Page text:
In another PBS NewsHour Q&A, producers from the editorial, digital and audience teams shared recent insights on Facebook Livestreams, Instagram growth, Twitter threads and the YouTube Stories. Here are some live streaming production hacks to apply to your own social productions:
  • Put up topic titles on live streams so viewers who come mid-stream understand what the conversation is about.
  • Coordinate cross-platform user questions in a Google doc shared by both producers and talent.
  • Designate a sole producer to clip video during the broadcast so that you can simultaneously post on social to promote and amplify the live stream on other platforms.
  • It’s important to have a social moderator to watch the stream and engage with / moderate the conversation. On YouTube, the moderator takes down irrelevant or hateful comments. But on Facebook, moderation is easier due to new automation tools like “slow” mode.
Next week I’ll share what I learned about social callouts! Or, you can watch the Q&A in full.

Steal This Idea: Deep Engagement on Instagram

Among the 22 Instagram Local News Fellows is Alexis Angelini, who has developed an approach to encourage “deep engagement” at KQED. Quoting from a recent RJI feature that details this approach:
  • Digestible content: Having observed typical Gen Z behavior, Alexis understands many of her peers are seeking bite-sized pieces of information that are easy to consume and just as easy to pull into their own story to share with friends.
  • Clear call-to-actions’s: Alexis has been adding direct call-to-action messaging to captions, such as “share this with a friend” or “save this for later.”
  • Tag related accounts: Leverage tags to help your audience discover accounts that do similar work. People will save your post so they can revisit and explore these related accounts.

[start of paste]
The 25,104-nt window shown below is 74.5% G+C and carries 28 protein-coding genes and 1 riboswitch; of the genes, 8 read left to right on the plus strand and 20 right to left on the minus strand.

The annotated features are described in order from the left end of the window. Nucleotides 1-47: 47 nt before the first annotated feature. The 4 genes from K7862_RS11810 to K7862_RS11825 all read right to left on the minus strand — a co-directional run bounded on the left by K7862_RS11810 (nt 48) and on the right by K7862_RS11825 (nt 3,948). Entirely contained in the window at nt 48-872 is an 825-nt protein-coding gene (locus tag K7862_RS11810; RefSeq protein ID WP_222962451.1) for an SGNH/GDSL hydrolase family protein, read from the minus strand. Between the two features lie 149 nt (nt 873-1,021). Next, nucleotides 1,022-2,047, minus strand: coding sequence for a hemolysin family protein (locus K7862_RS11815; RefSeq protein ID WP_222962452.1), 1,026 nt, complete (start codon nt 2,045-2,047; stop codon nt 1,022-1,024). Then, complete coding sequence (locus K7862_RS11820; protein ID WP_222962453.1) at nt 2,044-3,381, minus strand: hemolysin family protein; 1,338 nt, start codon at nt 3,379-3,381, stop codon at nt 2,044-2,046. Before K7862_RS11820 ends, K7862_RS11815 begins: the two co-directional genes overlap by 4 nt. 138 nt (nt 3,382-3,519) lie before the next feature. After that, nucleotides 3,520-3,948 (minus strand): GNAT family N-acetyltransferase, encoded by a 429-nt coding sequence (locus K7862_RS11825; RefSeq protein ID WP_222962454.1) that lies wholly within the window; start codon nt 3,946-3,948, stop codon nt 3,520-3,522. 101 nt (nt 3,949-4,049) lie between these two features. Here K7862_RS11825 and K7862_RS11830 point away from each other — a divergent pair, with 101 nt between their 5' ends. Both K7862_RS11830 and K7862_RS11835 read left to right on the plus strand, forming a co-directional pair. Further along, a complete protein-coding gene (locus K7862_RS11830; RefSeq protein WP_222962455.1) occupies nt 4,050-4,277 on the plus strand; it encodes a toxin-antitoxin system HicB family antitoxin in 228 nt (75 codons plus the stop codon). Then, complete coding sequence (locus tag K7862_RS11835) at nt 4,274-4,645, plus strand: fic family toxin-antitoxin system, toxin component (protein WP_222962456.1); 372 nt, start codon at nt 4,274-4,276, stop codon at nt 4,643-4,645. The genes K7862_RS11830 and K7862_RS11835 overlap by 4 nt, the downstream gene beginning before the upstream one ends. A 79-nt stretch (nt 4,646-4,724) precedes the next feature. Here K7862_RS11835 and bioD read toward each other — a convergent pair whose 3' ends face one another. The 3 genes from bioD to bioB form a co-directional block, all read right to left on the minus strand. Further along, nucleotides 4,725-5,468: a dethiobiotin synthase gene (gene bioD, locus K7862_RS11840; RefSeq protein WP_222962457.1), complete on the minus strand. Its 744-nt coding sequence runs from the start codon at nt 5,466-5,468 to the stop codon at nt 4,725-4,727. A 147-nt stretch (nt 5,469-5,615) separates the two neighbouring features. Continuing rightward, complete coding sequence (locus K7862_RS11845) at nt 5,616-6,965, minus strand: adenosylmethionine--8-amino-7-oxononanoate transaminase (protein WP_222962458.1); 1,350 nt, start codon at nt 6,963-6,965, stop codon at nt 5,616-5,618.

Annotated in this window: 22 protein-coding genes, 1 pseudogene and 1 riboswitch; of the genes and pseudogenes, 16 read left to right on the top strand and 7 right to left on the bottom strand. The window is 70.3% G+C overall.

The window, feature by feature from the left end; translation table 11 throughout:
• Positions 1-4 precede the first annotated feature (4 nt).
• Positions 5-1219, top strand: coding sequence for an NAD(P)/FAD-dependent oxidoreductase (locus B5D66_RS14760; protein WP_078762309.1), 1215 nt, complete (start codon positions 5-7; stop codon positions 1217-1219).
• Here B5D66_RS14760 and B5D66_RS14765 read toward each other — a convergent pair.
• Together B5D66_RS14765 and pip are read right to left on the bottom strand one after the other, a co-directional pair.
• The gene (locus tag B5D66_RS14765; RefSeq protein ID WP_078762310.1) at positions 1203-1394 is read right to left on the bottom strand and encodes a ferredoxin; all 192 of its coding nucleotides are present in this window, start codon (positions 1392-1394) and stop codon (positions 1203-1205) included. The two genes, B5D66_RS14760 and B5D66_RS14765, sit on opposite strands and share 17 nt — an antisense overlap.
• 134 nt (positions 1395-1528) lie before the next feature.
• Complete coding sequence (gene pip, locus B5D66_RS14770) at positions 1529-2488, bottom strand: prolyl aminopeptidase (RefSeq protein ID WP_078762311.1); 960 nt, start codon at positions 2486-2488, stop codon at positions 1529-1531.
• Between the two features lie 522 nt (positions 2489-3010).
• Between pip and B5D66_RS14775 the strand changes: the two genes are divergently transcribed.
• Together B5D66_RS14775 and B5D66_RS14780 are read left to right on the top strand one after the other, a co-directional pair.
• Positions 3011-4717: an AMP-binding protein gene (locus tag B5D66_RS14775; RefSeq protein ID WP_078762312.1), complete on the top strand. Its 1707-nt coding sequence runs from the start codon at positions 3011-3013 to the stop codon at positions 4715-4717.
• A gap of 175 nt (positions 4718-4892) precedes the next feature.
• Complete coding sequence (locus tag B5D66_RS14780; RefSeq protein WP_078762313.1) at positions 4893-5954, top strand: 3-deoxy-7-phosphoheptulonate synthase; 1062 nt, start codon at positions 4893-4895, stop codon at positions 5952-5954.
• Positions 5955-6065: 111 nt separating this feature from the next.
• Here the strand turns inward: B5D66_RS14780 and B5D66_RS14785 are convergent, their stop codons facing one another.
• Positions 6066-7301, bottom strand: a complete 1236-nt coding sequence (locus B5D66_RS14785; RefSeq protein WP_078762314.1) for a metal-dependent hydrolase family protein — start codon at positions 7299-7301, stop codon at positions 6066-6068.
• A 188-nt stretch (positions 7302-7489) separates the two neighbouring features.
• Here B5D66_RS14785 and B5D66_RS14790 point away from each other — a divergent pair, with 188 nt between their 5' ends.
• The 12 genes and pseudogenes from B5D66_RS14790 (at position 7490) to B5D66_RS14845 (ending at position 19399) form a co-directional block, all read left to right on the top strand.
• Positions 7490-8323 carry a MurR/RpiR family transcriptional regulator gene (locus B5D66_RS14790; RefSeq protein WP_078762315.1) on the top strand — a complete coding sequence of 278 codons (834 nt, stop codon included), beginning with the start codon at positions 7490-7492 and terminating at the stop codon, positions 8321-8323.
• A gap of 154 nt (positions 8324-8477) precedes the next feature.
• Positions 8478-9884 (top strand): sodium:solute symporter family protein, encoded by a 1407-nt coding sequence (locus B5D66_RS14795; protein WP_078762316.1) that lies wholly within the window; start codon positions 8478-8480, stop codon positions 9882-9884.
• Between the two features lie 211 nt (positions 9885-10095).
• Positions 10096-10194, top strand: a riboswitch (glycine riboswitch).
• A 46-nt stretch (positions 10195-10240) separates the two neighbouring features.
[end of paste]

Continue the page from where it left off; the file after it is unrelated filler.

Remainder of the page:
Alexis points to this post on KQED’s feed that generated upwards of 11,000 Shares and over 2,500 Saves, which blends all three aspects of her strategy.

Platform Updates

  • Snapchat is testing a new feature that will allow users to continuously scroll through stories with a vertical swiping motion much the same as users look through TikTok (TechCrunch)
  • Facebook is launching a new section dedicated to correcting misinformation about COVID-19. (CNBC)
  • In an attempt to compete for rights to music-related content on YouTube, Facebook is debuting a specific music video destination within Watch, where it will publish officially licensed videos from labels and video publishers. (TechCrunch)
  • YouTube is introducing an informational panel to show creators other videos their viewers have watched and an updated audience retention chart. (YouTube Creator Insider)
  • Instagram is working on an option to allow users to edit the preview image and thumbnail for their IGTV videos. (Matt Navarra)

PBS Editorial Standards: When Does a Social Media Post Create a Conflict of Interest?

An associate producer posts a personal opinion about the #MeToo movement on Facebook while working on a film about the issue. Does the post risk undermining the public’s trust? Take the interactive case study. (Note: this link is available to public media employees only.)



Article by: Tory Starr